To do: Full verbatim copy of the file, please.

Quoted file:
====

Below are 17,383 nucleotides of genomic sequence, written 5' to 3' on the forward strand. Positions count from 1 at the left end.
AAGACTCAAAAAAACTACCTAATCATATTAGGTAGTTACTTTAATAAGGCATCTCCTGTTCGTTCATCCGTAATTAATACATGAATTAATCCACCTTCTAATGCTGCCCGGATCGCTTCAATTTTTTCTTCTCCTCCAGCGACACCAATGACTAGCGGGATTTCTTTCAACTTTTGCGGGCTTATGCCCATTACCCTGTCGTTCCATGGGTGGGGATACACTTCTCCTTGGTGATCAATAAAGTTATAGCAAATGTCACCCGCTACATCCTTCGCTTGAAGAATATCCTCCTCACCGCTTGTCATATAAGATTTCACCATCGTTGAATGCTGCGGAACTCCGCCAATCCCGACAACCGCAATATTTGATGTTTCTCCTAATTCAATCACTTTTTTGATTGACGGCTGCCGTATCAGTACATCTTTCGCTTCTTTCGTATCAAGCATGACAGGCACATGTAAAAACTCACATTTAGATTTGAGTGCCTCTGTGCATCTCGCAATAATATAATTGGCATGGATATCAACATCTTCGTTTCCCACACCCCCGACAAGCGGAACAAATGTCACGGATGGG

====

Below are 17,383 nucleotides of genomic sequence, written 5' to 3' on the forward strand. Positions count from 1 at the left end.
AAGACTCAAAAAAACTACCTAATCATATTAGGTAGTTACTTTAATAAGGCATCTCCTGTTCGTTCATCCGTAATTAATACATGAATTAATCCACCTTCTAATGCTGCCCGGATCGCTTCAATTTTTTCTTCTCCTCCAGCGACACCAATGACTAGCGGGATTTCTTTCAACTTTTGCGGGCTTATGCCCATTACCCTGTCGTTCCATGGGTGGGGATACACTTCTCCTTGGTGATCAATAAAGTTATAGCAAATGTCACCCGCTACATCCTTCGCTTGAAGAATATCCTCCTCACCGCTTGTCATATAAGATTTCACCATCGTTGAATGCTGCGGAACTCCGCCAATCCCGACAACCGCAATATTTGATGTTTCTCCTAATTCAATCACTTTTTTGATTGACGGCTGCCGTATCAGTACATCTTTCGCTTCTTTCGTATCAAGCATGACAGGCACATGTAAAAACTCACATTTAGATTTGAGTGCCTCTGTGCATCTCGCAATAATATAATTGGCATGGATATCAACATCTTCGTTTCCCACACCCCCGACAAGCGGAACAAATGTCACGGATGGG